4. Don’t Fear Testing and Tweaking

Running market intelligence simulations is one of the best ways to prepare your team for future business scenarios. With an actionable data culture in place, these simulations are easier to conduct step-by-step:

  • Define a specific business pain point or department question.
  • Field reports to query only data relevant to those pain points or questions, but pulling from multiple business functions’ applications.
  • Search for anomalies, patterns, changes or disruptions that may indicate a greater force is at play.
  • Create a direct action plan addressing that larger force.
  • Run data simulations with targeted KPIs to forecast how your action plan may play out.
  • Improve the action plan based on forecasts.
  • Continue to track action plan KPIs as they unfold.

5. Address Communication and Workflow Silos

Even the latest, most innovative competitive intelligence analytic tools only go so far if your organization isn’t ready — technically or culturally — for collaboration.

Communication silos directly impede an organization’s ability to act on the emerging market or competition trends. Additional communication and workflow latency issues arise when:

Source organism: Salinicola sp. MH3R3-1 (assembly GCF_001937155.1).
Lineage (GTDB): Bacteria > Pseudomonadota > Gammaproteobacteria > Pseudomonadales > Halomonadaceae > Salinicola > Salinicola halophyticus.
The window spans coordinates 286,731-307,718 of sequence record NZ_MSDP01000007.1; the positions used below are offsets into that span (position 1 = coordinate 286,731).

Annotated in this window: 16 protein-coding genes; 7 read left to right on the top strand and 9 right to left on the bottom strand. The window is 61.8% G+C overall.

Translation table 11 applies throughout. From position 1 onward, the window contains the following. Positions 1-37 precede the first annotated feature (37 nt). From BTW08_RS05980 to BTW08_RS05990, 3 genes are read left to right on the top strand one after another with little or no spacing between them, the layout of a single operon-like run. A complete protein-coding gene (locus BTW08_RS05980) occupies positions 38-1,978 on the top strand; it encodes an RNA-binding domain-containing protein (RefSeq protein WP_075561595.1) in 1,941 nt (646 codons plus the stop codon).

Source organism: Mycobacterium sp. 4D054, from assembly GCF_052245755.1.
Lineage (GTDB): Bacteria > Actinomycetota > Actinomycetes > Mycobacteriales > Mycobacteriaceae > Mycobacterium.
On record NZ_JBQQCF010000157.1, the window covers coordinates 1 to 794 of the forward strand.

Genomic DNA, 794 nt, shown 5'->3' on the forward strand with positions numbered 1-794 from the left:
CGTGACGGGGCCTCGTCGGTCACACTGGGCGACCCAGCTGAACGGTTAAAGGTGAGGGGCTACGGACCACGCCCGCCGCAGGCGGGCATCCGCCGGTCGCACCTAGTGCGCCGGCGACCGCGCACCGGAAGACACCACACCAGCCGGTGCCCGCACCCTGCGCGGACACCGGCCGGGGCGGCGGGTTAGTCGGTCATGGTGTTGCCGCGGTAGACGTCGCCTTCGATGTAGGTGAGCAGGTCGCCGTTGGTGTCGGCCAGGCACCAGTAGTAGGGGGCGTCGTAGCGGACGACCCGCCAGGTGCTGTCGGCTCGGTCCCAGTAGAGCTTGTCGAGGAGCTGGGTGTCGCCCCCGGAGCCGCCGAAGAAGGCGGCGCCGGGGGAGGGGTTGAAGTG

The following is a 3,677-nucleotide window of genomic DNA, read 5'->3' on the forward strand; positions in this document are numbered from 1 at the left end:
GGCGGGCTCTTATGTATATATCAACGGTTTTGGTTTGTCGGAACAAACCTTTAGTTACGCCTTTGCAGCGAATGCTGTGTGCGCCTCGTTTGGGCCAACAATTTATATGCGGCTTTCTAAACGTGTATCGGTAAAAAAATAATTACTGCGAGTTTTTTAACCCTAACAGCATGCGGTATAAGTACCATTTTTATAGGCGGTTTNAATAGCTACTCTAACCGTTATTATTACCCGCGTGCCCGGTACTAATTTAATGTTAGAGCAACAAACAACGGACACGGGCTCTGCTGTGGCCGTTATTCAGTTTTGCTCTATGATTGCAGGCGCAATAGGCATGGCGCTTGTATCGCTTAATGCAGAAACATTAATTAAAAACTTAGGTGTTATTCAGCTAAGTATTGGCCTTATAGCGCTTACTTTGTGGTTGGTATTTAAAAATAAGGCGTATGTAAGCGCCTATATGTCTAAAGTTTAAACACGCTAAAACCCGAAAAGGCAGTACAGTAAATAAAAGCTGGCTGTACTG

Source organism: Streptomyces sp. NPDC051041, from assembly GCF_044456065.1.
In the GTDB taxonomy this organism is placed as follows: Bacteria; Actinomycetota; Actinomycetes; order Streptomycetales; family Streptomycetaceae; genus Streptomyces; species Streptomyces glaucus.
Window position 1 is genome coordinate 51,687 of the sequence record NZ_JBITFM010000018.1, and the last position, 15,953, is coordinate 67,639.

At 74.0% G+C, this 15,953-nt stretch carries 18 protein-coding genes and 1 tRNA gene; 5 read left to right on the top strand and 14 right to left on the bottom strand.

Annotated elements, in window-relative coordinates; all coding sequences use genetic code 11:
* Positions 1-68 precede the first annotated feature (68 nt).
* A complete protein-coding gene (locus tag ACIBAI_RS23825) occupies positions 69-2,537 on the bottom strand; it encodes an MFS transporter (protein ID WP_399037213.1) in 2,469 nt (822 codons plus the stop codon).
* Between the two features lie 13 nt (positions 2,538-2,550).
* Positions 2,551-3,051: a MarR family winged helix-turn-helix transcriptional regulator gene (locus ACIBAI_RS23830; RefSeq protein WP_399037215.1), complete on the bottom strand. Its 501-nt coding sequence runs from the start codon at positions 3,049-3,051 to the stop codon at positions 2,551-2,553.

• Escalations and alerts aren’t programmed to reach the right people in real-time.
  • Task assignments and routes are long, cumbersome or overly-complicated.
  • Roles aren’t clarified, particularly when it comes to who gets the final say in determining new business processes or who initiates data reviews.

Organizations must address these communication and task workload structures even before addressing data systems. These are the true obstacles to making intelligent, tactical and swift business changes.

6. Ensure User-Friendly Interfaces

Non-expert users must be comfortable using your installed data-analytic tools. Without a clean, accessible and easily navigable interface, your application won’t be used as an intelligence resource. This decreases buy-in and hinders any significant movement to digitally transform your operations into tight-knit, data-driven ones — which is the entire reason behind intelligent decision-making.